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Truly I tell you, whatever you did for one of the least of these brothers and sisters of mine, you did for me.


-- Matthew 25:40, NIV

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These are ways for you to get involved to help the persecuted in China. Click any of the links below to start helping the Chinese Church today.


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Write to imprisoned prisoners of conscience to provide encouragement and send a signal to prison officials that there are people all over the world who care for these brave imprisoned.


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Raise your voice with other supporters and sign petitions to tell top-ranking Chinese authorities that these cases will not be forgotten.


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One of the most powerful ways that you can support the persecuted church is through a monetary donation. You can give to a specific program with a one-time gift or set up a monthly donation.


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Human Rights Watch: China: G20 Leaders Should Urge End to Crackdown



Thursday, September 1, 2016

Human Rights Watch

■ Nongovernmental Groups Given Limited Access to Hangzhou Meeting


(New York) – The Group of Twenty heads of government should call on China to end its relentless crackdown on Chinese activist groups, Human Rights Watch said today in a letter to participating countries. China will host the annual G20 meeting in Hangzhou on September 4-5, 2016.

The governments should also protest China’s restrictions on civil society group participation in the G20 process.

A G20 summit billboard in Hangzhou, China.
© 2016 Reuters 
“China’s disregard for activist groups is evident in its crackdown at home and the severe restrictions it placed on them at the G20 summit,” said Sophie Richardson, China director. “It’s important for G20 leaders to publicly and privately call out China for its abusive practices, or share the blame for the sorry treatment of activists around the summit.”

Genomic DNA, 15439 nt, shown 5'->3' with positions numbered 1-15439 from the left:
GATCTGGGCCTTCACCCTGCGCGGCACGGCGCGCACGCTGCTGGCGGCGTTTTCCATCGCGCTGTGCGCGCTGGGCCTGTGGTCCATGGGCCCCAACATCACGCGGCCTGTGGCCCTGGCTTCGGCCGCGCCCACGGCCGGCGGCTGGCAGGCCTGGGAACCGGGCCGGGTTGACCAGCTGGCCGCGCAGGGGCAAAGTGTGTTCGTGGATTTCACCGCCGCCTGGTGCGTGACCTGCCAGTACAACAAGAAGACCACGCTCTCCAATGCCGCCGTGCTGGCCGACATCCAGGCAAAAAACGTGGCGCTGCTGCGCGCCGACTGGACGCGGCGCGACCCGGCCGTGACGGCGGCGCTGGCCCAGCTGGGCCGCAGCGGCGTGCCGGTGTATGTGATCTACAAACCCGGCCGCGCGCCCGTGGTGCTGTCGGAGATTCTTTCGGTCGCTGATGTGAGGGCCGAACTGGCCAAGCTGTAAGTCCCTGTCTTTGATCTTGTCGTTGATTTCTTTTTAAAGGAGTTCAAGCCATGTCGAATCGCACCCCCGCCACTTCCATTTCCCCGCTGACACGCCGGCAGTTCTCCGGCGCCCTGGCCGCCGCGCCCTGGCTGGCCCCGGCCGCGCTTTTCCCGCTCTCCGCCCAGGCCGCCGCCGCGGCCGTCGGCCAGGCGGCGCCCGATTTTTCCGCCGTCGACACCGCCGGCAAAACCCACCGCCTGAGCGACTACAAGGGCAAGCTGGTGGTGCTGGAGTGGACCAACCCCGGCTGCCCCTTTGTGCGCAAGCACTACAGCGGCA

The Human Rights Watch letter details China’s calculated efforts under President Xi Jinping to suppress civil society, including anti-corruption campaigners and labor rights activists, using harassment, prosecution, and restrictive laws such as the Foreign Non-Governmental Organization Management Law, which limits interactions between domestic and foreign organizations. The letter notes abuses of religious freedom of Christians in Hangzhou, and the ways in which Beijing’s hostility toward independent voices has compromised the G20 by limiting independent groups’ participation in the civil society (C20) and labor (L20) preparatory meetings.

The letter was sent in early August to Argentina, Australia, Canada, the European Union, France, Germany, India, Indonesia, Japan, Mexico, South Korea, the United Kingdom, and the United States.

“If the G20 is serious about consulting civil society groups, its leaders will have to tour China’s prisons, not the conference venue in Hangzhou,” Richardson said. “Letting China host this meeting and staying silent on its abuses will send the Chinese government – and people across China – absolutely the wrong message.”


ChinaAid Media Team
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